Mistake leads to Malema ‘conspiracy’Comment on this story
Johannesburg - A newsroom processing mistake, which led to the recycling of a month-old Sapa news report this week on expelled ANCYL leader Julius Malema, had his lieutenant in an angry froth on Wednesday.
Suspended African National Congress Youth League spokesman Floyd Shivambu made accusations of a media plot against the former leader after a story on Malema addressing students in Limpopo was widely published this week.
“Most of these news agencies sourced the story from the SA Press Association (Sapa) and failed to acknowledge that the story they ran is an old story of more than 30 days ago,” he said in a statement.
“It looks like South Africa's media and Sapa are obsessed with President Julius Malema to the extent of resurrecting old news just to make sure that there is something they should write about President Julius Malema.”
Sapa editor Mark van der Velden said the story was indeed an old item which had somehow been recycled into the distribution network, either through technical or human error.
“Yes, it is a bit embarrassing, we should have picked it up, and we regret the confusion it caused. But Mr Shivambu really should rest assured there was no devious motive behind it. We don't have the time or capacity for clumsy pseudo-Machiavellian stunts like that,” he said.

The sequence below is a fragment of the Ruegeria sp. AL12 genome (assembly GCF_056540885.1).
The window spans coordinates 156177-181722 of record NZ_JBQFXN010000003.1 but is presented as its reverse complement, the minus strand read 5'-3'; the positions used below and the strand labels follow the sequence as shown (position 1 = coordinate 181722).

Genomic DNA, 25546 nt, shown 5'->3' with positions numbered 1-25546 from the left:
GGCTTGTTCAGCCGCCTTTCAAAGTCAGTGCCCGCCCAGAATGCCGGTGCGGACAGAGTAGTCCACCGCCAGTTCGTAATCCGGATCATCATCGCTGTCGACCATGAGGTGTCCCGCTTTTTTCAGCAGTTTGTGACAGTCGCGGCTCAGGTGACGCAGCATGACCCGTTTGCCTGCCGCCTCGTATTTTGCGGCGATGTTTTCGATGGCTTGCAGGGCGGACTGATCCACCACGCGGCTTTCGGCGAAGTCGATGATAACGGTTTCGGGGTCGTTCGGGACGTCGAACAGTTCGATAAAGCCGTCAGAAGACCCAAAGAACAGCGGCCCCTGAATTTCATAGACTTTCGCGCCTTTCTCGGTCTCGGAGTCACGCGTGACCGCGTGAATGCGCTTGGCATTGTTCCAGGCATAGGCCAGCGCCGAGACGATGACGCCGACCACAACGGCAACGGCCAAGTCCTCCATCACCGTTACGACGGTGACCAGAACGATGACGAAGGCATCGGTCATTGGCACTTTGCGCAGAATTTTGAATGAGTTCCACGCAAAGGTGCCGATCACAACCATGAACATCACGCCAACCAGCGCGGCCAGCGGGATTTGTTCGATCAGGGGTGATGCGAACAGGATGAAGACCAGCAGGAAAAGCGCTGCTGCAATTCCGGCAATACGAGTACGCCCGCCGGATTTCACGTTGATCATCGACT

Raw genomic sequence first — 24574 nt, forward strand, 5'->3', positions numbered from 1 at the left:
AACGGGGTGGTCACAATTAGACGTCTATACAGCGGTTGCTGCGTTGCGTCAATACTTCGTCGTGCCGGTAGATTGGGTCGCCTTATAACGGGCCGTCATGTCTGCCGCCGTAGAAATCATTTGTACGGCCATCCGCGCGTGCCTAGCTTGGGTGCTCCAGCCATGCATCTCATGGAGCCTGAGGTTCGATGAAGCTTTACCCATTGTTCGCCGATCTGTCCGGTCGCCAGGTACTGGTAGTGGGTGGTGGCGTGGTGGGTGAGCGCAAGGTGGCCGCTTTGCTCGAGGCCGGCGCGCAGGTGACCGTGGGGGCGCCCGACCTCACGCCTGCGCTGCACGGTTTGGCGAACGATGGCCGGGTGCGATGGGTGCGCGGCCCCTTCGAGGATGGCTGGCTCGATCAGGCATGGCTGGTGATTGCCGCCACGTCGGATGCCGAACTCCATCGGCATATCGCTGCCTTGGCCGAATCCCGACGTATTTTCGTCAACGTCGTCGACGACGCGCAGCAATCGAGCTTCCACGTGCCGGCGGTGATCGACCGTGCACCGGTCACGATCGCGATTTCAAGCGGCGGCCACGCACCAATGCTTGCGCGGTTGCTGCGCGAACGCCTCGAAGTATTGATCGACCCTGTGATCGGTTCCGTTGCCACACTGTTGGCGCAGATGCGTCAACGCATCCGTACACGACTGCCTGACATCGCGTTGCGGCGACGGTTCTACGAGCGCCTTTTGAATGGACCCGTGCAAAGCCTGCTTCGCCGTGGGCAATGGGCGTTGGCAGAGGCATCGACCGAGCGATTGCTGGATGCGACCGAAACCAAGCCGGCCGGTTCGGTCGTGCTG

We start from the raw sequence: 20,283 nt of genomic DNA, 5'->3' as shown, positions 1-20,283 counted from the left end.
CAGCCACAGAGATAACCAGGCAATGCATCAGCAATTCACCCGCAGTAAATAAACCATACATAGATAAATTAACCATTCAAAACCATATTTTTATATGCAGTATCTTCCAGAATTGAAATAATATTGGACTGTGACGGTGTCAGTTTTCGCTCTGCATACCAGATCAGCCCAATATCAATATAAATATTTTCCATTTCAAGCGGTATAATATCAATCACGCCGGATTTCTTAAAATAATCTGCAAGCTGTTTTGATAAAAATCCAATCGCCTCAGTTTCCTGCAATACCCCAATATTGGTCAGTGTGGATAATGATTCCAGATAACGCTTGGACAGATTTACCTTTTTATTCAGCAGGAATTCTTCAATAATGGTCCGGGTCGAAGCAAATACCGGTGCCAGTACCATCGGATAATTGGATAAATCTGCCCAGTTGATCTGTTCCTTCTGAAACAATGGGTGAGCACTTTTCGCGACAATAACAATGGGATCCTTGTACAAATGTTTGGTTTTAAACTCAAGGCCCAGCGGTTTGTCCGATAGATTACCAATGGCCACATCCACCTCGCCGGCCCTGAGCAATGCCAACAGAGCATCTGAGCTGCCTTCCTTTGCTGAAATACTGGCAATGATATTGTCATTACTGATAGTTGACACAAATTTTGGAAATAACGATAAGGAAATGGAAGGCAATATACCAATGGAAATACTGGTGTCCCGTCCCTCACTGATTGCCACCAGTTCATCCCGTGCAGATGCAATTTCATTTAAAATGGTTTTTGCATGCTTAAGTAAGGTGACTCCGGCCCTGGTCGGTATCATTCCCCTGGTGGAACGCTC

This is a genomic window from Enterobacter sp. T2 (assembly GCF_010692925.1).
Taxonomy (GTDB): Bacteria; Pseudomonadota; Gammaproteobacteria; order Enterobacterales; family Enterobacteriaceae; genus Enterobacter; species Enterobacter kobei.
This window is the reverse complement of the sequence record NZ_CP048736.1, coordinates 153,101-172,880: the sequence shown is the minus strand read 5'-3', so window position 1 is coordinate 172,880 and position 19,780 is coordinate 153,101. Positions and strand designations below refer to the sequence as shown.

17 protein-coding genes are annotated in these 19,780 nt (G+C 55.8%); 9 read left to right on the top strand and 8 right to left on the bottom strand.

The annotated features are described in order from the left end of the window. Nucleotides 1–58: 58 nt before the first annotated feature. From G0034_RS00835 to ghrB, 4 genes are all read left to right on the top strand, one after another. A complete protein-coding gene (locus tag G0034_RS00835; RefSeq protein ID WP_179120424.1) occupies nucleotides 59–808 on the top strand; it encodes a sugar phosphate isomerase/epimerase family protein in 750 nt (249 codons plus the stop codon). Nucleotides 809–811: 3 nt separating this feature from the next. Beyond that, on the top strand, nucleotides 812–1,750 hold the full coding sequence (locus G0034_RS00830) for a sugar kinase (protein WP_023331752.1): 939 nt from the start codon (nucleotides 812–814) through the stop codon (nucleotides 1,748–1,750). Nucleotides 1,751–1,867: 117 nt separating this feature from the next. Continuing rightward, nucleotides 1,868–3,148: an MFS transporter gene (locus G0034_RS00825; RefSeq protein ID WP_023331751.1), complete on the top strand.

“What is very interesting coming out of this all is how so many other media outlets picked up unquestioningly on the story and used it - probably a reflection of the drought of Malema stories as he seems to have been told to keep quiet these days.”
Shivambu said news should be relevant at all times and accused the media of diverting attention from other stories.
“We just needed to highlight this odd practice and once again expose how unreliable South African media can be,” he said.
“Perhaps it was an attempt to divert the South African public from burning issues that South Africa needs answers on.”
Both stories were on an address Malema gave to the University of Limpopo's SRC, on October 16, to not live lavish lifestyles while in office.
The student leaders should not buy plasma television sets, expensive clothes, or change residences, as that would create the impression they had “sold out”, he had told a capacity crowd at the university's Tiro Hall, on the Turfloop campus. - Sapa